The balcony floor is shaking under my feet. My neighbor, a keg of a man in cargo shorts, teeters from foot to foot like a wrecking-ball metronome, on beat with Sturgill Simpson’s drummer. As he bounces—every few seconds coming within inches of crashing into me—he plays his chest like bongos. I can hear, more like feel, his hands thudding against slabs of pectoral flesh, over and through the blast of music coming from the stage.
Before the show began, a helpful Metro worker advised me to stand in this exact spot for optimal audio experience. Now the bass, drums, and guitars combine with Sturgill's voice to form a single vibration that fills my chest. It's as though under my ribcage a dozen funny bones have been struck at once.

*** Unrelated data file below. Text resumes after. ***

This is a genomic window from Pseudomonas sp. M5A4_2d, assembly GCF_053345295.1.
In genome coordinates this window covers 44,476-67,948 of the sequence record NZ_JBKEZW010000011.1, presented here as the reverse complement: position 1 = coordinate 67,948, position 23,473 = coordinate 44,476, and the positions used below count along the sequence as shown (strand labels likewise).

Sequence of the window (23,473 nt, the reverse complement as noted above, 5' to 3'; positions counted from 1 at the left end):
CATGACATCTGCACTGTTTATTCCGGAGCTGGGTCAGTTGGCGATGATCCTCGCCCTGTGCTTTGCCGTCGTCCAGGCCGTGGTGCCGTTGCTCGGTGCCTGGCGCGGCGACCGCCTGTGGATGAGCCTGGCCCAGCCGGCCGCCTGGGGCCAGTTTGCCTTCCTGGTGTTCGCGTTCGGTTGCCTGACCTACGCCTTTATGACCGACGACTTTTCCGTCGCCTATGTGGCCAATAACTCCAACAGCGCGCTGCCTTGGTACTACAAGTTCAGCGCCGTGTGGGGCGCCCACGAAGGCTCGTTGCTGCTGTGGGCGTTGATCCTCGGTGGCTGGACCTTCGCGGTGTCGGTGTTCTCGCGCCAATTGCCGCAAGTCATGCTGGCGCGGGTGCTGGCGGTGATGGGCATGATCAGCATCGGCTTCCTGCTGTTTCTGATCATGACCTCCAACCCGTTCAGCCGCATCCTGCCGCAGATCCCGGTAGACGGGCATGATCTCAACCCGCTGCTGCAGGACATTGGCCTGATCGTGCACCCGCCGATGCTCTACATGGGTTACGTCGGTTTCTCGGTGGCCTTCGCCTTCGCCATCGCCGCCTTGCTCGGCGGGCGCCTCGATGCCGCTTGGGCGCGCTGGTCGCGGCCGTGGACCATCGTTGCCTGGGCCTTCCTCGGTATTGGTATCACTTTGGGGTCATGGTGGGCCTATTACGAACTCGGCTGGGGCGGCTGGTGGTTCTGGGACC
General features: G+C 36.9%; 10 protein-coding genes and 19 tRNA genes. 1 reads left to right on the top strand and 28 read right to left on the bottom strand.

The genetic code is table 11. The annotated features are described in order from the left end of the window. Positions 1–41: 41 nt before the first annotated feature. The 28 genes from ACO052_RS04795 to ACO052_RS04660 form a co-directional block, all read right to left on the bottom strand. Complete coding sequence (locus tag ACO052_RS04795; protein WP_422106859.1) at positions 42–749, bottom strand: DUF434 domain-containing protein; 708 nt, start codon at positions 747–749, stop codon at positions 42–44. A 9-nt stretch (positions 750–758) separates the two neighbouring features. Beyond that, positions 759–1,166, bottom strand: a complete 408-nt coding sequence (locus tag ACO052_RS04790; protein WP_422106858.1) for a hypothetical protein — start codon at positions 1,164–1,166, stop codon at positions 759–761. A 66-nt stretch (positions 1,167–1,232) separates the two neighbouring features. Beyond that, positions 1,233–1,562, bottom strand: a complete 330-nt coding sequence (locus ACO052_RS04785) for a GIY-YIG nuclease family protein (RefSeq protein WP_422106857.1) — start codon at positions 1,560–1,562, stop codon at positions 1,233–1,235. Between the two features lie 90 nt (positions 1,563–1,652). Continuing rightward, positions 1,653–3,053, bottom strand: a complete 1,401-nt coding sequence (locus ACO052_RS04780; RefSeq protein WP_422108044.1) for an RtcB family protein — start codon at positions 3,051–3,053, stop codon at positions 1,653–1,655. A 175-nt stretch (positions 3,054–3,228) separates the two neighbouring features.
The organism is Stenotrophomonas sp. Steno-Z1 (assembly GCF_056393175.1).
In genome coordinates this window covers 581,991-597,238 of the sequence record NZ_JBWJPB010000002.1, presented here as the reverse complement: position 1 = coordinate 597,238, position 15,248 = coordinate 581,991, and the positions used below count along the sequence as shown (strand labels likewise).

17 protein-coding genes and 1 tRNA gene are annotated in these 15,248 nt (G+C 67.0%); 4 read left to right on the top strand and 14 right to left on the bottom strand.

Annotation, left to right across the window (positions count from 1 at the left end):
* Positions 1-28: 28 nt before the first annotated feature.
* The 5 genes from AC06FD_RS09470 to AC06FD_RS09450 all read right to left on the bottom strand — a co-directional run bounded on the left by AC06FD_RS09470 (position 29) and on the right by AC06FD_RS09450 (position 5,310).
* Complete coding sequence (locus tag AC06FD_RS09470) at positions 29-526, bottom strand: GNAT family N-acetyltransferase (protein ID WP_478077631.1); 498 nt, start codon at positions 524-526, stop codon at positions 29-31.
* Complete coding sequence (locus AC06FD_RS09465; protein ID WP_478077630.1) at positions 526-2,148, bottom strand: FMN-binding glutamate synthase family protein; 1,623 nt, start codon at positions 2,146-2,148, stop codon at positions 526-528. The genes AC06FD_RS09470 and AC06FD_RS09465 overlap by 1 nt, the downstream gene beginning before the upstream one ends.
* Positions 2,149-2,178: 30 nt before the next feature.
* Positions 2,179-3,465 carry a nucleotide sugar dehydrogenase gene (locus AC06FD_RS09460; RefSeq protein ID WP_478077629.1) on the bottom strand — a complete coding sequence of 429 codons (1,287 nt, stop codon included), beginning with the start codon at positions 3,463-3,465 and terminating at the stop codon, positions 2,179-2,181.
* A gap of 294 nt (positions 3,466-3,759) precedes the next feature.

The balcony is only somewhat crowded, but to me it feels like an absolute crush, along the lines of Black Friday at Walmart. When my fellow concert-goers squeeze past me, their elbows and shoulders graze my back. Although this contact is clearly incidental, each little nudge sends a fresh burst of adrenlaine up my spine. Meanwhile, puffs of one-hitter smoke drift along the balcony railing and light up parts of my brain that I would prefer stay dimmed. Overall, I feel like Chewbacca in the first "Star Wars" movie, holding off the shrinking walls of a trash compactor with outstretched arms. My mouth remains closed, but inside I'm screaming just like Chewie did, voicing my own existential Wookie protest.